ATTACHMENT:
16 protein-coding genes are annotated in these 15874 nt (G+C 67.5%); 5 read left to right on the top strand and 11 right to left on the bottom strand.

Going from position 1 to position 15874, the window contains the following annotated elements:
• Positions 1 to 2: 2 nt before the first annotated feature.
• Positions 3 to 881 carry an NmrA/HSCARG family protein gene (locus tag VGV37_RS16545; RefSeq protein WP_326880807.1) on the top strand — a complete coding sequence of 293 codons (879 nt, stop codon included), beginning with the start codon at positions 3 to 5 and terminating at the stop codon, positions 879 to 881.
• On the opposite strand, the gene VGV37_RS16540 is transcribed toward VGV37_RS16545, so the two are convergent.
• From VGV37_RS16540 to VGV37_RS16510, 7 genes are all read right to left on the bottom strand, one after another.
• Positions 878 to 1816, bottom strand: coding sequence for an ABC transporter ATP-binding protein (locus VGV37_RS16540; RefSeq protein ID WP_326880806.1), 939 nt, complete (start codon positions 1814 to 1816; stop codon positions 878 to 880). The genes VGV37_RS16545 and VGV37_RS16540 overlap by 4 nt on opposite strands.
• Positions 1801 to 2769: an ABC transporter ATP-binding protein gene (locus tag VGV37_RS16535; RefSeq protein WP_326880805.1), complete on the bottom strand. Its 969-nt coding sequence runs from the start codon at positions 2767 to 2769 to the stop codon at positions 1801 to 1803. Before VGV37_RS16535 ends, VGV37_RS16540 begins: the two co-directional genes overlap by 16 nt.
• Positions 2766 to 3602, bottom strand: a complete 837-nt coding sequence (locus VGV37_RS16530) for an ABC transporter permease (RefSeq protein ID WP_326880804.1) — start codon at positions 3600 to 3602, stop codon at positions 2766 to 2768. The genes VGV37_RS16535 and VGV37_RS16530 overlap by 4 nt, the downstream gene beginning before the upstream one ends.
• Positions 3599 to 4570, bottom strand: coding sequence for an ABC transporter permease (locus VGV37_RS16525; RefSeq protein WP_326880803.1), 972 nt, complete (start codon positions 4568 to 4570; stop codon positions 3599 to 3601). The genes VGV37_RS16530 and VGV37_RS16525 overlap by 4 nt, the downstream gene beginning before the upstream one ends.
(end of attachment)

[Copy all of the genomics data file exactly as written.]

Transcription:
16 protein-coding genes are annotated in these 15874 nt (G+C 67.5%); 5 read left to right on the top strand and 11 right to left on the bottom strand.

Going from position 1 to position 15874, the window contains the following annotated elements:
• Positions 1 to 2: 2 nt before the first annotated feature.
• Positions 3 to 881 carry an NmrA/HSCARG family protein gene (locus tag VGV37_RS16545; RefSeq protein WP_326880807.1) on the top strand — a complete coding sequence of 293 codons (879 nt, stop codon included), beginning with the start codon at positions 3 to 5 and terminating at the stop codon, positions 879 to 881.
• On the opposite strand, the gene VGV37_RS16540 is transcribed toward VGV37_RS16545, so the two are convergent.
• From VGV37_RS16540 to VGV37_RS16510, 7 genes are all read right to left on the bottom strand, one after another.
• Positions 878 to 1816, bottom strand: coding sequence for an ABC transporter ATP-binding protein (locus VGV37_RS16540; RefSeq protein ID WP_326880806.1), 939 nt, complete (start codon positions 1814 to 1816; stop codon positions 878 to 880). The genes VGV37_RS16545 and VGV37_RS16540 overlap by 4 nt on opposite strands.
• Positions 1801 to 2769: an ABC transporter ATP-binding protein gene (locus tag VGV37_RS16535; RefSeq protein WP_326880805.1), complete on the bottom strand. Its 969-nt coding sequence runs from the start codon at positions 2767 to 2769 to the stop codon at positions 1801 to 1803. Before VGV37_RS16535 ends, VGV37_RS16540 begins: the two co-directional genes overlap by 16 nt.
• Positions 2766 to 3602, bottom strand: a complete 837-nt coding sequence (locus VGV37_RS16530) for an ABC transporter permease (RefSeq protein ID WP_326880804.1) — start codon at positions 3600 to 3602, stop codon at positions 2766 to 2768. The genes VGV37_RS16535 and VGV37_RS16530 overlap by 4 nt, the downstream gene beginning before the upstream one ends.
• Positions 3599 to 4570, bottom strand: coding sequence for an ABC transporter permease (locus VGV37_RS16525; RefSeq protein WP_326880803.1), 972 nt, complete (start codon positions 4568 to 4570; stop codon positions 3599 to 3601). The genes VGV37_RS16530 and VGV37_RS16525 overlap by 4 nt, the downstream gene beginning before the upstream one ends.